As we have reported yesterday, on Jun. 18, 2017, the Pentagon claimed that a U.S. Navy F/A-18 Super Hornet fighter bomber shot down a Syrian Sukhoi Su-22 near Tabqah, 20 miles west of Raqqa, after that the attack aircraft had dropped bombs near U.S. backed forces, in the form of the Syrian Democratic Forces (SDF).
Now, an interesting article appeared on War Is Boring and brought to my attention by Jared Smith, an aviation expert and a reader of The Aviation Geek Club, seems to highlight more details about the engagement.
According to the article on Jun. 18, 2017, the SDF was advancing on Raqqa, ISIS’ self-declared capital, while U.S. military aircraft kept close watch on the village of Ja’Den (a small village placed at six miles south of Tabqah air base, that according to the U.S. and Russia agreement on a demarcation line to prevent aerial mix-ups, should belong to the SDF).
But on Jun. 17-18, 2017, ISIS repelled the initial SDF attack on Ja’Den. So, after the SDF retreated, regime or pro-regime forces advanced on Ja’Den.
On the afternoon of June 18, F/A-18 Hornet and Super Hornet fighter jets from Carrier Air Wing 8 (CVW 8)— embarked on the aircraft carrier USS George H.W. Bush, then underway southwest of Cyprus — were conducting continuous combat air patrols (CAPs) over Tabqah.
As told by War Is Boring, according to the U.S.-led coalition, at 4:30, pro-regime forces clashed with the SDF near Ja’Den. In the mean time at least five Sukhoi Su-22s from the Syrian air force — some launching from Shayrat, the others from Tiyas — approached the area, too.
Then as reported again by War Is Boring “after one of the Sukhois dropped its bombs on or near SDF positions at around 6:40 in the evening — possibly as the result of a navigational error — U.S. commanders ordered two F/A-18E Super Hornets to open fire. One of the Super Hornets targeted the second Syrian jet as it was approaching the combat zone from the west, apparently firing an AIM-120 AMRAAM air-to-air missile. The wreckage of the Sukhoi hit the ground a few kilometers east of Rassafah, a small town southwest of Tabqah and east of Ja’Den. Three hours later, the Syrian ministry of defense declared its pilot killed in action — and simultaneously accused the USA of blatant aggression. Considering the complexity and chaos of the Syrian conflict, further incidents of this kind are simply unavoidable.”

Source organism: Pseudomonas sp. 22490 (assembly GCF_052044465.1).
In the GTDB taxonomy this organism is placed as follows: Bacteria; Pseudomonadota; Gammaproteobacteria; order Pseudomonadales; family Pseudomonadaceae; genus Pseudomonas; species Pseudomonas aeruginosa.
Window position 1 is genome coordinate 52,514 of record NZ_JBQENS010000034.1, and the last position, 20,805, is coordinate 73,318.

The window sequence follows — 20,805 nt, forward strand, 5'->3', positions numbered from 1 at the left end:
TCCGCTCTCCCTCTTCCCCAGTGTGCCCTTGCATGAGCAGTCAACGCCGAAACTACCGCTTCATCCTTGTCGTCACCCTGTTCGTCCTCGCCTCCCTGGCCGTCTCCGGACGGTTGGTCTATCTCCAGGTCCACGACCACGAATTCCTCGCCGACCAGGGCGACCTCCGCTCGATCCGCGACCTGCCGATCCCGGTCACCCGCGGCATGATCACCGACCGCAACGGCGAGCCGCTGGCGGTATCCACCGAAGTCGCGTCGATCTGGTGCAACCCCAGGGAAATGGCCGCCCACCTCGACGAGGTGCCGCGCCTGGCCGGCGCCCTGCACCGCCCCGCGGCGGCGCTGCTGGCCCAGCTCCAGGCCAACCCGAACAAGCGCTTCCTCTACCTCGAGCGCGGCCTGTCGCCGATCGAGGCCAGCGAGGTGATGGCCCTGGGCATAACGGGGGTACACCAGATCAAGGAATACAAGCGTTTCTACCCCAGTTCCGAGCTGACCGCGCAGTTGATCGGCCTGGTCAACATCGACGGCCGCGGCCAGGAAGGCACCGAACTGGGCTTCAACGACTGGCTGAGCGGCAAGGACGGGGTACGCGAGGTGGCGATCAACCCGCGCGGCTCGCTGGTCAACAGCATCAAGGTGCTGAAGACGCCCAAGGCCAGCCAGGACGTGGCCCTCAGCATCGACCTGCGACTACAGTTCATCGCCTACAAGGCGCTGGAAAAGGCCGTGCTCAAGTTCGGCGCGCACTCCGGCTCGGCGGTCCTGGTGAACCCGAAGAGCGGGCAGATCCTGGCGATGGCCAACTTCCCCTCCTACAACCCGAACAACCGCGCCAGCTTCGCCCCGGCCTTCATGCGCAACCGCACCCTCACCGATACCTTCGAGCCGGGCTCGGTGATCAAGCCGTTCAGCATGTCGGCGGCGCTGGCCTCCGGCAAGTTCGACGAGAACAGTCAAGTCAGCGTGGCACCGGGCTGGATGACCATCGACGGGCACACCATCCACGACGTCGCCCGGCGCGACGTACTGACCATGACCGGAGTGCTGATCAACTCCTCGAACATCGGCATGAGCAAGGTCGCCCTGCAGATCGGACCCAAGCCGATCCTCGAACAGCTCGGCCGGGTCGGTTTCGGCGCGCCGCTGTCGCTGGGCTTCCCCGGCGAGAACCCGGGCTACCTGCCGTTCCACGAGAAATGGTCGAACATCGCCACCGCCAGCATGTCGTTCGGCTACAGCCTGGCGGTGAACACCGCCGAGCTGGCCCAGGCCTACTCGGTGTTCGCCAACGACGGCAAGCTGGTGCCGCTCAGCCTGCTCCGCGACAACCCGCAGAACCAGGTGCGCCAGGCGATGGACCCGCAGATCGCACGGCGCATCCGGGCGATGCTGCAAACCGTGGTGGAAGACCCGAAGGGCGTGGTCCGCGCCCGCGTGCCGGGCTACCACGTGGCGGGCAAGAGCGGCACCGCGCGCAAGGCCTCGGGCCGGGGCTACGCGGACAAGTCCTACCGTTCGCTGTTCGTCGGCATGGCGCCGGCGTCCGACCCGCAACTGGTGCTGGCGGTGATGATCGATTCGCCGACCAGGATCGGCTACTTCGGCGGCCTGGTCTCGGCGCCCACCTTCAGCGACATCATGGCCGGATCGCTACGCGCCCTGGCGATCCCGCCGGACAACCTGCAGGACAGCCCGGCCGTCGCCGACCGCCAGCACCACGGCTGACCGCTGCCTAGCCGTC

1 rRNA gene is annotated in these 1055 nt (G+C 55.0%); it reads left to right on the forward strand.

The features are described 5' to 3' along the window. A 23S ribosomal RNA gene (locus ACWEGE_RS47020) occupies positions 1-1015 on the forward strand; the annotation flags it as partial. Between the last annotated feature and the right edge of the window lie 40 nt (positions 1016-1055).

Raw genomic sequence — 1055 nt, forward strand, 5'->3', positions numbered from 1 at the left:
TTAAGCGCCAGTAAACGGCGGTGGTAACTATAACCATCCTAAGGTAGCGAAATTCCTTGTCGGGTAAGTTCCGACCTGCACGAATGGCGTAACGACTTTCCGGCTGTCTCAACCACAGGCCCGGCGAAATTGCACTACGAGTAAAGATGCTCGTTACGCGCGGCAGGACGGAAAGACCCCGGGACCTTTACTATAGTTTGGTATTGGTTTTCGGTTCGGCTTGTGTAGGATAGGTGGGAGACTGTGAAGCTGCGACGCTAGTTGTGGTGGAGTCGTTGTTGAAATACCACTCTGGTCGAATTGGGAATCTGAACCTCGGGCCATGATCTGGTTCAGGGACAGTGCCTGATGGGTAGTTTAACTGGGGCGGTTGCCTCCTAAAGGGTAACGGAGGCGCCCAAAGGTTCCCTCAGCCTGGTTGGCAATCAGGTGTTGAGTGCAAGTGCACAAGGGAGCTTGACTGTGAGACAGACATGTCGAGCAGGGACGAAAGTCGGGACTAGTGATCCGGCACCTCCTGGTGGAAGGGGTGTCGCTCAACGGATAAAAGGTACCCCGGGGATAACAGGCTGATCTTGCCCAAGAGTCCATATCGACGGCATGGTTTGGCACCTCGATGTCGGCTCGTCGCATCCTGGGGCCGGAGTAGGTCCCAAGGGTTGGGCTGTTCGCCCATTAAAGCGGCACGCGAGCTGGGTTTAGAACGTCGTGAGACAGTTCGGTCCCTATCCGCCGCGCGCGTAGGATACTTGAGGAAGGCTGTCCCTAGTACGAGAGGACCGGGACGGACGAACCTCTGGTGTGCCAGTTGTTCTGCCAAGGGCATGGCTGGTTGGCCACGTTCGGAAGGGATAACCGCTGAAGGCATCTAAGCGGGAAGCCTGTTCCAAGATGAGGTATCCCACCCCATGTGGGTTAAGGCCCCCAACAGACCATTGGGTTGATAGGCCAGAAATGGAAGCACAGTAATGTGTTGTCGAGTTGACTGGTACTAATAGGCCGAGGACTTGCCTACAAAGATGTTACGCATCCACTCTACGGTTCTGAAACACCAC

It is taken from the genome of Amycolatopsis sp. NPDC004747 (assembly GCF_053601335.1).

Furthermore more details about the engagement were revealed by the world famous modern military aviation author Tom Cooper on Facebook. In fact it seems that the Su-22 kill was scored by an F/A-18E Super Hornet from VFA-87 Golden Warriors that apparently fired two missiles: one AIM-9X Sidewinder from a range of just 0.6 miles which missed the Sukhoi; and then an AIM-120 AMRAAM which shot down the Su-22.
Further details about the VFA-87 F/A-18E involved in the air engagement have surfaced today on Detail & Scale Facebook page. According to Bert Kinzey in fact the Super Hornet that shot down the Su-22 over Syria is the F/A-18E BuNo. 168914.
Photo credit: Mass Communication Specialist 3rd Class Matt Matlage and Mass Communication Specialist 3rd Class Matthew Granito / U.S. Navy
In early 1949, the B-36’s future was highly questionable but although the Peacemaker’s ability to… Read More
According to Major General Harald Vodosek from the Austrian Federal Ministry of Defence four KC-390… Read More
F-14D BuNo 164603 ‘Felix 101’ had the distinction of making the final flight by a… Read More
The US Air Force (USAF) accepted the first of five T-7A Red Hawk aircraft from… Read More
The RF-4C was performing a simulated recce mission on USS Saratoga when the F-14 pilot… Read More
In 2021 F-16C 89-2060 was given a special paint scheme honoring the legendary triple ace… Read More